Virginia Heart Cardiologists Lead the Way with an Innovative Technique to Mimic the Heart's Normal Electrical Activation

Virginia Heart patients with heart failure and a condition called left bundle branch block (LBBB) are benefiting from a new approach called left bundle branch area pacing to mimic the heart’s normal electrical activation. Our cardiologists are early adopters of this technique and are helping to train physicians nationwide on its use.

LBBB is a problem with the heart’s electrical wiring (conduction) system. In a healthy heart, the signal to start your heartbeat begins in the upper right chamber of the heart (right atrium). From there, the signal travels to the lower chambers (right and left ventricles), which squeeze blood out of the heart to the rest of the body. As the signal travels along the heart's conduction system, it rapidly and efficiently activates parts of the heart to contract in a coordinated manner.

Two bundle branches – the left and right – carry the electrical signal. In LBBB, the electrical signal travels slowly through the left ventricle, causing it to contract later than it should. When the normal electrical activation of your heartbeat is disrupted, we call this “ventricular dyssynchrony.” It can cause the heart to eject blood less efficiently. While LBBB can result from aging or a number of heart conditions, it is most often seen in patients with heart failure.

LBBB may not impact you if you are generally healthy with no underlying conditions. But if you are over 65 and have heart disease or another cardiovascular disorder, untreated LBBB can have a serious impact. Symptoms that indicate treatment is needed include shortness of breath, decreased exercise capacity and general fatigue. The symptoms can start off subtle and then become more prominent, like swelling in the legs.

Traditionally, this problem has been treated with cardiac resynchronization therapy (CRT), using an implanted pacemaker with extra leads to stimulate the left ventricle from multiple locations so that they pump in a coordinated fashion. Even though there is a lot of data behind this procedure, it is not a perfect solution as some patients fail to improve  or multiple wires cannot be successfully placed due to anatomic challenges.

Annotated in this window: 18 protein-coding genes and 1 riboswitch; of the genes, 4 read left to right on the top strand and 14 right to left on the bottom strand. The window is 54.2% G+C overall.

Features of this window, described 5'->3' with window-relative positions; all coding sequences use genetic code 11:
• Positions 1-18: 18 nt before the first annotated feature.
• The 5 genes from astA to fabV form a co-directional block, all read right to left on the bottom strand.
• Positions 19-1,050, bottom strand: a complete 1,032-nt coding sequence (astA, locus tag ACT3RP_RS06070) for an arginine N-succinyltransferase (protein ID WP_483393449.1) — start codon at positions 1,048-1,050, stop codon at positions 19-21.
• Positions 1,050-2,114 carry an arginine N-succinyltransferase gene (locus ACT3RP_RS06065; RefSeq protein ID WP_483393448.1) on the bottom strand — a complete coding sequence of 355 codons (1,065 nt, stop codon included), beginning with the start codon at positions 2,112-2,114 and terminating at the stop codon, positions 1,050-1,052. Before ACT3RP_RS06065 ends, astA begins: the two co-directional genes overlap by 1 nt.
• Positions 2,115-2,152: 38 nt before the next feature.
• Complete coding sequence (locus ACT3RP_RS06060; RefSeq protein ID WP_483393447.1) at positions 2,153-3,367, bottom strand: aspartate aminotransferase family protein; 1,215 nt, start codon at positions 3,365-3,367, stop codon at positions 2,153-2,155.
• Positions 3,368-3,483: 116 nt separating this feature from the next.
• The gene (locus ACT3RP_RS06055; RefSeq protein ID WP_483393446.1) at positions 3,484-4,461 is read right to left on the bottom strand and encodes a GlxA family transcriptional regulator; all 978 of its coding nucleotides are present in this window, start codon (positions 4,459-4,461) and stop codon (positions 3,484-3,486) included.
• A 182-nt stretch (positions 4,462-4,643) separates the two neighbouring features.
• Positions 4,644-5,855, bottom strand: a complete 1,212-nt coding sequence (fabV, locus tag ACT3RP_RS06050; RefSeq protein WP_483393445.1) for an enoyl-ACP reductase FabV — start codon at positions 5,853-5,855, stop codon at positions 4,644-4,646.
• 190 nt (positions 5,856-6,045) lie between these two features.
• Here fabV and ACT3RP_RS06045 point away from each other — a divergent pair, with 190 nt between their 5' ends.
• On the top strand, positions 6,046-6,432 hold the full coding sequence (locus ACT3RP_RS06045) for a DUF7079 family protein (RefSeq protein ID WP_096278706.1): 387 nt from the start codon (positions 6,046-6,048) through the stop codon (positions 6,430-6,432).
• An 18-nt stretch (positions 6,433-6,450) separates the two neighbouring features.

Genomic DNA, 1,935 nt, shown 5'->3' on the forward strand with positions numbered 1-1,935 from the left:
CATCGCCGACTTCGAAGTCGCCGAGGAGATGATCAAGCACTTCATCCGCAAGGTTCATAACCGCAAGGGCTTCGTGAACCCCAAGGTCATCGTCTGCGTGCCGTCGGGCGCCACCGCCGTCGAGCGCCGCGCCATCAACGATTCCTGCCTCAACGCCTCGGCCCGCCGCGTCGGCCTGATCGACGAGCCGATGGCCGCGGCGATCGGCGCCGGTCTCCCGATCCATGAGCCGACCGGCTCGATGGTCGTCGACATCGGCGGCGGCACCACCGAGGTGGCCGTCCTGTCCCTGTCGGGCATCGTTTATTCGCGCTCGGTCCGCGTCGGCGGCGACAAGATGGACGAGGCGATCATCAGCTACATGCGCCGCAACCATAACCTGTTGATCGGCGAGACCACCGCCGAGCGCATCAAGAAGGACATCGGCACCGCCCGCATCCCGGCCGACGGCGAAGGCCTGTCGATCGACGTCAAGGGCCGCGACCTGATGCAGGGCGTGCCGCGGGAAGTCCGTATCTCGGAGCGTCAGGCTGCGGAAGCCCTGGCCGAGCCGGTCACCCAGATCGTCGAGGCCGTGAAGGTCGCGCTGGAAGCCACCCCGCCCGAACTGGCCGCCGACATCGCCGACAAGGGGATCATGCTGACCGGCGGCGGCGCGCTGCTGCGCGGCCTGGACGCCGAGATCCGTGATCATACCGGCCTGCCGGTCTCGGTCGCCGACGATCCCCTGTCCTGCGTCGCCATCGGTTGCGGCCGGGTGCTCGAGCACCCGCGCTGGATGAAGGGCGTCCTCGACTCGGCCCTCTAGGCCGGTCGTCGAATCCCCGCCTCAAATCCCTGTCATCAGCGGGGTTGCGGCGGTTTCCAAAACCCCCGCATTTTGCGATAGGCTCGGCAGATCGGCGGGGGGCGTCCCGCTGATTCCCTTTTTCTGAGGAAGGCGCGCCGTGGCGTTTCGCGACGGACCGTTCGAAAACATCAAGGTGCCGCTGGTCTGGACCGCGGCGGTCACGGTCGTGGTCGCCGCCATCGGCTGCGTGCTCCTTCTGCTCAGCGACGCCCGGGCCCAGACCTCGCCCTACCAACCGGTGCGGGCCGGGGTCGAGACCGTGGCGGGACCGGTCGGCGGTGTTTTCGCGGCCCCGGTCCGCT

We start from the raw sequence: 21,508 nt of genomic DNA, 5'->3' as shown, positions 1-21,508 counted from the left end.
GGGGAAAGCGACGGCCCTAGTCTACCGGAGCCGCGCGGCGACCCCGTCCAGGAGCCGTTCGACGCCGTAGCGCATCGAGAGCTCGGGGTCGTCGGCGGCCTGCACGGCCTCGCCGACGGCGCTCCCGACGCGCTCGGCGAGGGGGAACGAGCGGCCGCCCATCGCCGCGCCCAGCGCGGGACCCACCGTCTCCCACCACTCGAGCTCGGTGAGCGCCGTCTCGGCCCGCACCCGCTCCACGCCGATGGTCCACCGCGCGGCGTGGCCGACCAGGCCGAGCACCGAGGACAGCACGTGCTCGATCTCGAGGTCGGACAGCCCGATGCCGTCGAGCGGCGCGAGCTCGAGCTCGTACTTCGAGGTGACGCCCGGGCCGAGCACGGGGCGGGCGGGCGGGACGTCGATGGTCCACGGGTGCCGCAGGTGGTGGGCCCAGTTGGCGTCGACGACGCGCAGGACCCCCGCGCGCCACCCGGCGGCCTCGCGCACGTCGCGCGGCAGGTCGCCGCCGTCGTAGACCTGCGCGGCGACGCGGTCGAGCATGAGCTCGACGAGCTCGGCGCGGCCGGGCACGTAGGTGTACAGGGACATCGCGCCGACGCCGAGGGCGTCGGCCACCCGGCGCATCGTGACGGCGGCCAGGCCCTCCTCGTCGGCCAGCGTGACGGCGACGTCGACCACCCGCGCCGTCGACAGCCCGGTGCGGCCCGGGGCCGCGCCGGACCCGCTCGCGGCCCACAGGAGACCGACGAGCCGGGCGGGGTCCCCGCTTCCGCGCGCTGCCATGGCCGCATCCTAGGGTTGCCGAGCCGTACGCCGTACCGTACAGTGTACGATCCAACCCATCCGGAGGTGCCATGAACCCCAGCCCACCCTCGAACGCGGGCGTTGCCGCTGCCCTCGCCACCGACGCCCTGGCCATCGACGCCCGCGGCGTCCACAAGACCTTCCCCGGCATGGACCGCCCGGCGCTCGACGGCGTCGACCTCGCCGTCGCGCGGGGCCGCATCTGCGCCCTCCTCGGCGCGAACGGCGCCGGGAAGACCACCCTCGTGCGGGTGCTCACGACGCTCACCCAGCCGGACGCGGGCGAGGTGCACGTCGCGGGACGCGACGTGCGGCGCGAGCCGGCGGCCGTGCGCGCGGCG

A fairly recent alternative to CRT for patients with LBBB is left bundle branch area pacing, where we activate the conduction system of the heart with a single lead by stimulating and tapping into the left bundle branch. While long-term data is still forthcoming, the technique already looks very promising.

Left bundle branch area pacing is similar to a standard pacemaker implant, but in this case the pacemaker lead is inserted near the left bundle branch, which ensures that pacing closely mimics the heart’s normal contractions, allowing the left ventricle to activate rapidly and efficiently. While this lead, manufactured by Medtronic,  has been used for many years, it recently received FDA approval for this specific application.

Our Virginia Heart electrophysiologists believe that this new technique should be considered  in all patients receiving a pacemaker. Following the procedure, our patients experience an improvement in their symptoms and, compared to standard pacemaker implantation, there is less risk of some pacemaker-induced complications such as cardiomyopathy (a disease of the heart muscle that impacts the heart’s ability to pump blood effectively).

The Virginia Heart team was the first in Northern Virginia to use this promising technique and we are one of the highest volume users of left bundle branch area pacing in the country. In addition to improving outcomes for our own patients, our goal is to raise awareness and help train other electrophysiologists. We believe that our colleagues should consider this in every patient considered for pacemaker implantation so we can have better outcomes for everyone.

The Heart Rhythm Center at Virginia Heart is comprised of 6 electrophysiologists who manage and treat the entire spectrum of ablative and device-based heart rhythm disorders in addition to stroke prevention. For questions, please call 703-621-4501 to make an appointment.